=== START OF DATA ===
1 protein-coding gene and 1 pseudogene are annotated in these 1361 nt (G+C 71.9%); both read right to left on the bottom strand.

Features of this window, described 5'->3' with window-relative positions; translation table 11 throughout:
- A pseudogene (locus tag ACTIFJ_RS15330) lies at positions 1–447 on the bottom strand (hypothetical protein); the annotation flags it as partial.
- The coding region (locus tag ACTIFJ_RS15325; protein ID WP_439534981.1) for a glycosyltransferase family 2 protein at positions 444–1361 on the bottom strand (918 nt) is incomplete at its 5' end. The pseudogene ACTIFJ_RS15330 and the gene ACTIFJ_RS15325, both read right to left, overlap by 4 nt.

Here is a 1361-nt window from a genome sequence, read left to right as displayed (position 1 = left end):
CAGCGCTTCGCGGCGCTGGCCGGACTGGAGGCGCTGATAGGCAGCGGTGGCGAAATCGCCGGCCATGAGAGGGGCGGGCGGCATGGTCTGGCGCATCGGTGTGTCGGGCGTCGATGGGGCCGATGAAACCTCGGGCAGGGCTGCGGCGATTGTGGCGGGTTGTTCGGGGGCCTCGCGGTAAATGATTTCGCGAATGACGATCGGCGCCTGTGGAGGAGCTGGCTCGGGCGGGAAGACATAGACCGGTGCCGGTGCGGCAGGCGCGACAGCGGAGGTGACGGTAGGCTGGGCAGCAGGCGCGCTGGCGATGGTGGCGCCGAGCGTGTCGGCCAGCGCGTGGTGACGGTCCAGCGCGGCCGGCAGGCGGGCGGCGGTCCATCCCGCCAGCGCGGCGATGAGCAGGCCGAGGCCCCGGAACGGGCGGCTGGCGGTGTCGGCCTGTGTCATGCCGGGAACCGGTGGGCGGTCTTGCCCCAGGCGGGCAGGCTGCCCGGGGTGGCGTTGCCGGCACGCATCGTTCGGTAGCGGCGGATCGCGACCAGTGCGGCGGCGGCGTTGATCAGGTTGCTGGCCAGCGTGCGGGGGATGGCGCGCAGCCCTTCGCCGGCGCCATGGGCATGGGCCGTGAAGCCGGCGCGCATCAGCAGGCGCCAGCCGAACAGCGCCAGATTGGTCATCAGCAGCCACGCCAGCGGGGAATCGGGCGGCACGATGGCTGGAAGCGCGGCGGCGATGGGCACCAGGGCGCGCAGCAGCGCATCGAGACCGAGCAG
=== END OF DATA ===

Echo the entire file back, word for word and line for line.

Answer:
1 protein-coding gene and 1 pseudogene are annotated in these 1361 nt (G+C 71.9%); both read right to left on the bottom strand.

Features of this window, described 5'->3' with window-relative positions; translation table 11 throughout:
- A pseudogene (locus tag ACTIFJ_RS15330) lies at positions 1–447 on the bottom strand (hypothetical protein); the annotation flags it as partial.
- The coding region (locus tag ACTIFJ_RS15325; protein ID WP_439534981.1) for a glycosyltransferase family 2 protein at positions 444–1361 on the bottom strand (918 nt) is incomplete at its 5' end. The pseudogene ACTIFJ_RS15330 and the gene ACTIFJ_RS15325, both read right to left, overlap by 4 nt.

Here is a 1361-nt window from a genome sequence, read left to right as displayed (position 1 = left end):
CAGCGCTTCGCGGCGCTGGCCGGACTGGAGGCGCTGATAGGCAGCGGTGGCGAAATCGCCGGCCATGAGAGGGGCGGGCGGCATGGTCTGGCGCATCGGTGTGTCGGGCGTCGATGGGGCCGATGAAACCTCGGGCAGGGCTGCGGCGATTGTGGCGGGTTGTTCGGGGGCCTCGCGGTAAATGATTTCGCGAATGACGATCGGCGCCTGTGGAGGAGCTGGCTCGGGCGGGAAGACATAGACCGGTGCCGGTGCGGCAGGCGCGACAGCGGAGGTGACGGTAGGCTGGGCAGCAGGCGCGCTGGCGATGGTGGCGCCGAGCGTGTCGGCCAGCGCGTGGTGACGGTCCAGCGCGGCCGGCAGGCGGGCGGCGGTCCATCCCGCCAGCGCGGCGATGAGCAGGCCGAGGCCCCGGAACGGGCGGCTGGCGGTGTCGGCCTGTGTCATGCCGGGAACCGGTGGGCGGTCTTGCCCCAGGCGGGCAGGCTGCCCGGGGTGGCGTTGCCGGCACGCATCGTTCGGTAGCGGCGGATCGCGACCAGTGCGGCGGCGGCGTTGATCAGGTTGCTGGCCAGCGTGCGGGGGATGGCGCGCAGCCCTTCGCCGGCGCCATGGGCATGGGCCGTGAAGCCGGCGCGCATCAGCAGGCGCCAGCCGAACAGCGCCAGATTGGTCATCAGCAGCCACGCCAGCGGGGAATCGGGCGGCACGATGGCTGGAAGCGCGGCGGCGATGGGCACCAGGGCGCGCAGCAGCGCATCGAGACCGAGCAG